Russell Cockburn considers the use of tax case decisions in disputes with HMRC
One of the things I get slightly annoyed about when I am advising others on disputes with Inspectors of taxes is the way they occasionally use tax case decisions to bolster their arguments. Not annoyed in the sense that I actually object to them referring to tax cases (this is, of course, perfectly legitimate), but annoyed about the manner and circumstances or context in which such references are sometimes used to seemingly support HMRC’s arguments. This happens even when the cases referred to bear little or no real resemblance to the real facts of the matter in dispute, even though admittedly perhaps the general principles they deal with are the same, at least to some extent
There seems to be a trend, for some officers at least, to pick on any old tax case and refer to it in general terms as supporting their position on an argument, even when it bears only a passing resemblance to the case in point. I have dealt with several technical and enquiry cases over the past 12 months or so where the HMRC officer concerned has alluded in correspondence to a particular case law judgement as offering him or her real and authoritative precedent which, while technically having some general applicability to the matter under discussion, actually on closer examination carries very little real weight.
Am I alone in gaining the impression that there is a misconception in some quarters of the HMRC that a quick reference to a case decision, no matter how long ago or which actually has very few similarities of facts to the case being argued, should act to cause the adviser to quickly roll over and accept HMRC’s arguments at face value? I have dealt with cases recently where the particular judgement referred to was in reality so far removed from the taxpayer’s true circumstances that I found it hard to understand why, or indeed how, the officer had come to the conclusion that their case reference could do any other than provide only very tenuous support for their arguments.
Referring to a tax case law judgment decision can, of course, be a very powerful tool when making an argument that a particular set of circumstances cannot support a claim for a tax relief or a business expense deduction. Similarly, general points of principle laid down in case law over hundreds of years do form an important facet of our legislative and judicial system and provide a framework within which we all have to operate. But referring to a case that exhibits facts and circumstances that are far divorced from the matter in hand is surely a disingenuous tactic when seeking to defend an argument if the situation and facts it dealt with can be clearly distinguished from the case under review.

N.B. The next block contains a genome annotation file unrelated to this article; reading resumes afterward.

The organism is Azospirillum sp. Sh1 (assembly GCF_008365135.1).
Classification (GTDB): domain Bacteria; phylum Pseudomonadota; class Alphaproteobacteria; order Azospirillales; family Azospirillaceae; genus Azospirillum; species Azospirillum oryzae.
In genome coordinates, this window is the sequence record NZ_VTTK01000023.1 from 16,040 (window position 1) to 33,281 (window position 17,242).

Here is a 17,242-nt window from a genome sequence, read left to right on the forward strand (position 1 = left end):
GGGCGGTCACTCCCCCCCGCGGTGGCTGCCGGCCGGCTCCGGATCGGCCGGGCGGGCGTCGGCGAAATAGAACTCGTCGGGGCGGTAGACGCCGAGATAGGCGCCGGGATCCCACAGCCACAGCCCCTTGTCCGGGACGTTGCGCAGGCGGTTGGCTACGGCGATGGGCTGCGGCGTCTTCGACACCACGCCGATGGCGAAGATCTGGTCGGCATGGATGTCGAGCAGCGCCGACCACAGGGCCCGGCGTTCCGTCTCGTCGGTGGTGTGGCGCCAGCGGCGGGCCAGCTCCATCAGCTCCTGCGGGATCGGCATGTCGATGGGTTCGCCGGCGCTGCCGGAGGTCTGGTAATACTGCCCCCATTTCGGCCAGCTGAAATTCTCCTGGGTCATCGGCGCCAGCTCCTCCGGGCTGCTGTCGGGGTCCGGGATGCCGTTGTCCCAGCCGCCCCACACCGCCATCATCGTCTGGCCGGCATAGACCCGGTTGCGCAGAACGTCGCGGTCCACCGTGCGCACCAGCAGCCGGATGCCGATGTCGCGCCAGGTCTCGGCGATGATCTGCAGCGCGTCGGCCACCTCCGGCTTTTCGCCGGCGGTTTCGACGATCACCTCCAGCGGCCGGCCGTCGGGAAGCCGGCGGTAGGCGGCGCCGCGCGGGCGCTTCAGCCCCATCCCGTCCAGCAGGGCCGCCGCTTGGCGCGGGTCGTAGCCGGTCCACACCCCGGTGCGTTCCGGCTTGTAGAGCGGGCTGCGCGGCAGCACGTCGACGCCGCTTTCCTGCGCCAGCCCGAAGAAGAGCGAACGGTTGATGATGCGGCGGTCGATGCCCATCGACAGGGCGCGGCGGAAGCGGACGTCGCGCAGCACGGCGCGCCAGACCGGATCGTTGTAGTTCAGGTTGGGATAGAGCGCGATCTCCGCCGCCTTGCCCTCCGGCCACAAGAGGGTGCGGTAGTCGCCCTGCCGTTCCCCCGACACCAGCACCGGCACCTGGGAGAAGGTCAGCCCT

As a junior tax inspector many years ago I was obliged to learn by heart a plethora of tax case law judgments and decisions as part of my training. This was presumably so that I would be able demonstrate, both on examination and when running cases in real life, that I had learned and understood the fundamental principles of many areas of UK tax law formed as it is of written statute, statutory regulations, and of course the tax courts’ decisions.
Case law is most useful where tax law is unclear, ambiguous or in dispute. But I was always told that to be of real benefit when making an argument a specific case law decision must be genuinely and factually ‘comparable’ to the case I was dealing with. While many cases will often deal with what may initially appear to be similar points of law and principles, I was exhorted to ensure that any case decision I referred to in correspondence or during discussions with an adviser, taxpayer or accountant should always bear a fairly close resemblance on to the facts of my case, both in absolute and relative terms as well as subjectively.